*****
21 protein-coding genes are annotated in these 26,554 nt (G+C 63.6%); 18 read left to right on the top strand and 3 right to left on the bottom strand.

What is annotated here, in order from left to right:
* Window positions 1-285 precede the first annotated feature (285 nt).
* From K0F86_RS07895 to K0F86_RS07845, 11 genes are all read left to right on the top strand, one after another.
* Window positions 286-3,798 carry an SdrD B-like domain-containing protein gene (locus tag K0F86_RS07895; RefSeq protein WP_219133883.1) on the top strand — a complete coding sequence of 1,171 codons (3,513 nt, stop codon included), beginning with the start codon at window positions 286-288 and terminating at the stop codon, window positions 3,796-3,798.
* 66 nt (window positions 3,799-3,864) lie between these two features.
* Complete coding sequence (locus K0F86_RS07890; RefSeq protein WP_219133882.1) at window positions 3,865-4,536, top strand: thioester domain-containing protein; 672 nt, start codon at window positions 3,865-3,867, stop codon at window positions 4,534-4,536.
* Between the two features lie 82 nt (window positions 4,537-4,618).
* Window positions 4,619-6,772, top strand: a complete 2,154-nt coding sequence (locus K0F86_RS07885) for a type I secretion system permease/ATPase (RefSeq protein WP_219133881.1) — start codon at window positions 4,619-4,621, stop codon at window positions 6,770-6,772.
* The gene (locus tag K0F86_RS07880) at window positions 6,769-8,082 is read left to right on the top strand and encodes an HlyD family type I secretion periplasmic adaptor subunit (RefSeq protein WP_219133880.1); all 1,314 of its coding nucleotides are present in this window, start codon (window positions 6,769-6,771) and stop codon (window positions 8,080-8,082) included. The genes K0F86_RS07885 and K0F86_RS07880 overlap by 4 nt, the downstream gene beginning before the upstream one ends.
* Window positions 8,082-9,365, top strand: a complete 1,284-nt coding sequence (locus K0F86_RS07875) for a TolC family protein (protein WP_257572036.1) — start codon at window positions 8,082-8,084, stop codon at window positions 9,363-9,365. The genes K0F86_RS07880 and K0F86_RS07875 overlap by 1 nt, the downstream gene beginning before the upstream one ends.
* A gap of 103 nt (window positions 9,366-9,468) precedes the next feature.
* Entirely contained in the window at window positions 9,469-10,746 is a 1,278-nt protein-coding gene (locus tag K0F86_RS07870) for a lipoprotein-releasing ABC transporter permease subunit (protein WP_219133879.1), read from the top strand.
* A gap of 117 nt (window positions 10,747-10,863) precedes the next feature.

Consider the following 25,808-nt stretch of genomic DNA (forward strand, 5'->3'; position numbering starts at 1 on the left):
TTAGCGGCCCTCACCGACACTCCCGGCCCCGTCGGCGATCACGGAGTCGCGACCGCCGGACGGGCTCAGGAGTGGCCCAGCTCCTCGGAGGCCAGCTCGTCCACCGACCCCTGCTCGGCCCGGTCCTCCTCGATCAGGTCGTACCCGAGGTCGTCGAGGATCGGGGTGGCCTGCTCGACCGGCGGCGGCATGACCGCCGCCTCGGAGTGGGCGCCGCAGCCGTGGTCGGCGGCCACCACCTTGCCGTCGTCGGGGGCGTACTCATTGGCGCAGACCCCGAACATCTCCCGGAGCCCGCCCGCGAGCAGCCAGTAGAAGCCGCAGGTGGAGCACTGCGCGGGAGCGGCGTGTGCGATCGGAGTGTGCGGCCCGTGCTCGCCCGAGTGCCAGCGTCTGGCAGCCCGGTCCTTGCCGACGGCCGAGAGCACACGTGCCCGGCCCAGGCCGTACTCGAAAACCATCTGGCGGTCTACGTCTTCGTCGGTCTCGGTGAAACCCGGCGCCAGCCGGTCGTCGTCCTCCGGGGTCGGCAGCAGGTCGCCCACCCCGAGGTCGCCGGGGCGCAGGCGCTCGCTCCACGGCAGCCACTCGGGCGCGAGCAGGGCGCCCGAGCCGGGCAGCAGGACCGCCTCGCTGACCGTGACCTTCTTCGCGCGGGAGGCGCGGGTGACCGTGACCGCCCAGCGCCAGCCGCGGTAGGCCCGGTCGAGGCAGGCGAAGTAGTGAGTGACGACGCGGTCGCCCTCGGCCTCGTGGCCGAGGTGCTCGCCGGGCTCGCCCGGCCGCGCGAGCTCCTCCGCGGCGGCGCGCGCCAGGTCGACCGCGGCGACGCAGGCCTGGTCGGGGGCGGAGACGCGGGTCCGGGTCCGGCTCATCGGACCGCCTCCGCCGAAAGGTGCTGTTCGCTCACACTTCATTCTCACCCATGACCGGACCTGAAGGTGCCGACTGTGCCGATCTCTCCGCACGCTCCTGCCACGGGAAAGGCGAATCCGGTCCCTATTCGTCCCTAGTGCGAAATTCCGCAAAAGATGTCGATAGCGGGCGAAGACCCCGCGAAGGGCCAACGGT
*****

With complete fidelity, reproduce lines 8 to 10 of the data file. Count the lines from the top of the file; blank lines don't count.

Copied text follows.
* Between the two features lie 82 nt (window positions 4,537-4,618).
* Window positions 4,619-6,772, top strand: a complete 2,154-nt coding sequence (locus K0F86_RS07885) for a type I secretion system permease/ATPase (RefSeq protein WP_219133881.1) — start codon at window positions 4,619-4,621, stop codon at window positions 6,770-6,772.
* The gene (locus tag K0F86_RS07880) at window positions 6,769-8,082 is read left to right on the top strand and encodes an HlyD family type I secretion periplasmic adaptor subunit (RefSeq protein WP_219133880.1); all 1,314 of its coding nucleotides are present in this window, start codon (window positions 6,769-6,771) and stop codon (window positions 8,080-8,082) included. The genes K0F86_RS07885 and K0F86_RS07880 overlap by 4 nt, the downstream gene beginning before the upstream one ends.